King's Buildings

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Laying of the Foundation Stone at by King George V, 1920.

Foundation

The immediate aftermath of the First World War saw a major expansion in the campus with the purchase of West Mains Farm in 1919. Of its 115 acres, around 90 were turned over for the development of the King's Buildings campus (the remainder leased out as a golf course. On 6 July 1920, King George V laid the foundation of the first new building, for the Department of Chemistry (now called the Joseph Black Building. In his speech he referred to "a world devastated by the ravages of war" and that, "we pin our faith upon the possibilities emerging from the progressive application of science to the service of man".

Institute of Animal Genetics building (now the Crew Building)

Buildings and Subject Areas

Joseph Black Building

Work in the new Chemistry began in 1919 and it was open for use in 1922 (officially opened 2 years later). Sir James Walker (1863-1965) was criticised for including 30 small rooms for research staff but was ultimately proved correct. He was also proved correct in having a design which facilitated extension upwards. This building was also home to Animal Genetics, from 1924 until its own building (now the Crew Building) opened in 1930.

Ashworth Building/Laboratories

The Zoology building filled the north-east corner site, and was completed in 1929. It was funded by an (originally) anonymous donation of £20,00 from Laurence Pullar of Bridge of Earn and grants of £18,00 and £74,000 from the Carnegie Trust and International Educational Board respectively.

Crew Building

Ready for use in March 1930, this was funded partly by the International Educational Board. Along with the main building, there were associated ones to house the variety of animals involved.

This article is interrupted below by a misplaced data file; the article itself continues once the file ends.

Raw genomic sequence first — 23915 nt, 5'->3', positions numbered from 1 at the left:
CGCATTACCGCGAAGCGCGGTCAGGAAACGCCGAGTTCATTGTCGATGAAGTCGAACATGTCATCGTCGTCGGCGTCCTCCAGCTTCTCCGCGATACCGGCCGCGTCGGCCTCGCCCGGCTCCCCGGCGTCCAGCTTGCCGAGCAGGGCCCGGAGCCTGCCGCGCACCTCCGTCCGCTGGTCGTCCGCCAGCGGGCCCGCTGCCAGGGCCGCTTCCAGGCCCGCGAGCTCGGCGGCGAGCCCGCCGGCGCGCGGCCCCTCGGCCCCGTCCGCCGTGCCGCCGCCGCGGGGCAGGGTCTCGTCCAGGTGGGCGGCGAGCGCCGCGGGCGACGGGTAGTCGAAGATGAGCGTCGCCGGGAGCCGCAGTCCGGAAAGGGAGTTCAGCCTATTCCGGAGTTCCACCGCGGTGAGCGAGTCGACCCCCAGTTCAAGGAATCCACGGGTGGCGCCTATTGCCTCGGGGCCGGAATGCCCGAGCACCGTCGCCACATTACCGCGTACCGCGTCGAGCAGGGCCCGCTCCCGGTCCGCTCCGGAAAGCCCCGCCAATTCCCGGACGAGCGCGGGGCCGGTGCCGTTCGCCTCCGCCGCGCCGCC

Aerial view of King's Buildings, 1960s.

Grant Institute of Geology

Geology initially moved from Old College into temporary accommodation provided by huts at King's Buildings. These had previously been used to provide wartime accommodation for US soldiers in St. Andrews Square but were purchased by the University in 1912 and moved to the King's Buildings campus. A donation of £50,000 from Sir Alexander Grant provided the funds for a proper building and the Grant Institute of Geology was officially opened on 28 January 1932 by Prime Minister James Ramsay MacDonald.

Sanderson Building

Part of bequest of £50,000 from James Sanderson of Galashiels provided the funding required for a new Engineering building.. The official opening by Prime Minister James Ramsay Macdonald, took place on 28 January 1932.

King's Buildings Union

Initial accommodation had been provided in various huts which Geology had been using up to 1931. In 1939, the new building was opened by Sir William Bragg.

Current Buildings

  • Alexander Graham Bell Building
  • Alrick Building
  • Ann Walker Building
  • Ashworth Laboratories
  • British Geological Survey
  • Centre for Science at Extreme Conditions
  • Chemistry Library
  • Computing Services
  • Crew Building
  • Daniel Rutherford Building
  • Darwin Building Teaching Organisation
  • Engineering Lecture Theatre
  • Fleeming Jenkin Building
  • Grant Institute
  • Hudson Beare Building
  • James Clerk Maxwell Building
  • John Muir Building
  • John Murray Labs
  • Joseph Black Building
  • Kenneth Denbigh Building
  • King's Buildings Centre
  • King's Buildings House
  • March Building
  • Michael Swann Building
  • Noreen and Kenneth Murray Library
  • Ogston Building
  • Peter Wilson Building
  • Robertson Engineering & Science Library
  • Roger Land Building
  • Sanderson Building
  • Scottish Microelectronics Centre
  • Structures Lab
  • Student Accommodation
  • Waddington Building
  • Weir Building
  • William Dudgeon Labs
  • William Rankine Building